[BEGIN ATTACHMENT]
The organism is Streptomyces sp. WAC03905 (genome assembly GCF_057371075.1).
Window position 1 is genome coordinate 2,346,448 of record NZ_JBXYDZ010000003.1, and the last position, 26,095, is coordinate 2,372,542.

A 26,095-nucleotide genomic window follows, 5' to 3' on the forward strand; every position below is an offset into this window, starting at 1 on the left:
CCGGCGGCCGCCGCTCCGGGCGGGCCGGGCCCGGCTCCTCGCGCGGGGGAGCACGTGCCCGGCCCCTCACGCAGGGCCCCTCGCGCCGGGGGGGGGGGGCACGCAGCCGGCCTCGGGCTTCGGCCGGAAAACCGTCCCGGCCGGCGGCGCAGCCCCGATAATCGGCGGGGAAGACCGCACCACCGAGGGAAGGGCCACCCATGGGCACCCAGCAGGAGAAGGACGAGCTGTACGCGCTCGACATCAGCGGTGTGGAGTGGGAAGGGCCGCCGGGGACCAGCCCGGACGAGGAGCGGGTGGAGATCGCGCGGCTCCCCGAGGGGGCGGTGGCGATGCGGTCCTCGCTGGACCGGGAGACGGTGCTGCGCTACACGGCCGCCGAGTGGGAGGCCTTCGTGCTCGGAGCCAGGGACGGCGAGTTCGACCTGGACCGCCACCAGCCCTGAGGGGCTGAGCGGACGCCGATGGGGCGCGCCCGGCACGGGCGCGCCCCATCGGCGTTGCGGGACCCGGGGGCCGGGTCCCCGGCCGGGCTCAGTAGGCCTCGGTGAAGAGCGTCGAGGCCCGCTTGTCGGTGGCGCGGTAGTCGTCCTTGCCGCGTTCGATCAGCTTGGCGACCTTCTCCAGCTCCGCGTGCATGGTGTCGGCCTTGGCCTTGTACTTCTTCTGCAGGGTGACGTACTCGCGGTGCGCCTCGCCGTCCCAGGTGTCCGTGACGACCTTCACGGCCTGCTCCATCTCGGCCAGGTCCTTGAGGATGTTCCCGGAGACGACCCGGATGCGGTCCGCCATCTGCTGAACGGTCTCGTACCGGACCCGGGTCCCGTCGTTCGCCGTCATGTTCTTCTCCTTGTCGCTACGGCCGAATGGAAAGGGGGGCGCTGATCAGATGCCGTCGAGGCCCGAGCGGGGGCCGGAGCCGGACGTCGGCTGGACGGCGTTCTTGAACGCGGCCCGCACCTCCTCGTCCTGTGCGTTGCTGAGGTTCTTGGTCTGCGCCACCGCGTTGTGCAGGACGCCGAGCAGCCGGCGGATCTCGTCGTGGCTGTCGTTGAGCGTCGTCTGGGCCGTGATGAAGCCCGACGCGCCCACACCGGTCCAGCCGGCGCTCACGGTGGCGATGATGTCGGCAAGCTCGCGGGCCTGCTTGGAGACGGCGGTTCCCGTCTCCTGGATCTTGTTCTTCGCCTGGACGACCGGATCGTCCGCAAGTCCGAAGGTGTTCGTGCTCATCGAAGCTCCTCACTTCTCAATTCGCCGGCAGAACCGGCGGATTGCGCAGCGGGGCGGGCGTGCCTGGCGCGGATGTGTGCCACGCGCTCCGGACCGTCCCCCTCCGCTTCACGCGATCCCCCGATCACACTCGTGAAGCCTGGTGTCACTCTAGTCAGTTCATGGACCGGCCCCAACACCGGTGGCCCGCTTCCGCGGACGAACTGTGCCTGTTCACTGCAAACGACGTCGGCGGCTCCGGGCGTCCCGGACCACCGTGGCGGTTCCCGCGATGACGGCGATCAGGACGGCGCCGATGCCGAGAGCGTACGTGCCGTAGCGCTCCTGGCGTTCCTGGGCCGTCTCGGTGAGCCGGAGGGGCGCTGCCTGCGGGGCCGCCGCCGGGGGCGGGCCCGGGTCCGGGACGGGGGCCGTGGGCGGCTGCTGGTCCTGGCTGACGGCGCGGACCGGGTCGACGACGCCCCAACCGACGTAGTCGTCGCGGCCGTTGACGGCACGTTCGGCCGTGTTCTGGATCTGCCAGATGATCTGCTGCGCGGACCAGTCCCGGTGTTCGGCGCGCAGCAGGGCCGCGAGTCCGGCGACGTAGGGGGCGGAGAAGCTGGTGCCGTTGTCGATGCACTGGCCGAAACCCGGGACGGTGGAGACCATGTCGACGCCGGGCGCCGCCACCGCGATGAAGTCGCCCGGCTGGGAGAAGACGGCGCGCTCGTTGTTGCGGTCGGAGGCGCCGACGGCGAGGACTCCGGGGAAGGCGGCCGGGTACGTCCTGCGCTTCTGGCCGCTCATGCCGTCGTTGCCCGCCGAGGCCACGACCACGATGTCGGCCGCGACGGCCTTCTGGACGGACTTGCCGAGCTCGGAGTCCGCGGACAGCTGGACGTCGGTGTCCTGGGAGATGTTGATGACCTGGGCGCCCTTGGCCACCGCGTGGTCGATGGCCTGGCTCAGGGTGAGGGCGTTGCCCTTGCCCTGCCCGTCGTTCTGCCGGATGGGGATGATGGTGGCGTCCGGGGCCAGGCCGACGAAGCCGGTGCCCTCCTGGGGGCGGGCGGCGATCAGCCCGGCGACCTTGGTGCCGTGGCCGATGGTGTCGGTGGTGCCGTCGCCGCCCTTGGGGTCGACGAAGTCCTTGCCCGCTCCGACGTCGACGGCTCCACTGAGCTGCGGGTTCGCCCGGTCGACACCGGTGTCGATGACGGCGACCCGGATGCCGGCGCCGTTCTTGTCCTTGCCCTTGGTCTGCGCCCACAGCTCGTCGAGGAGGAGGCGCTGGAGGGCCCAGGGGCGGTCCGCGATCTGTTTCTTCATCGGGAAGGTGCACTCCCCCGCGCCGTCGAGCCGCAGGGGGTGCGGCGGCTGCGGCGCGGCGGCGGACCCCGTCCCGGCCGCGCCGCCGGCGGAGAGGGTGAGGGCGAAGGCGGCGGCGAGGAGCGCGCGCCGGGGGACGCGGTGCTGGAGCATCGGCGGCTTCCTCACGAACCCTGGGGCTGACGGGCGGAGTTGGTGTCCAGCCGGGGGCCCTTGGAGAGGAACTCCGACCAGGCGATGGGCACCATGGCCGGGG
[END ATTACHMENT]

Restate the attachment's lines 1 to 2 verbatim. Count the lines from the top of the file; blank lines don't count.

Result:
The organism is Streptomyces sp. WAC03905 (genome assembly GCF_057371075.1).
Window position 1 is genome coordinate 2,346,448 of record NZ_JBXYDZ010000003.1, and the last position, 26,095, is coordinate 2,372,542.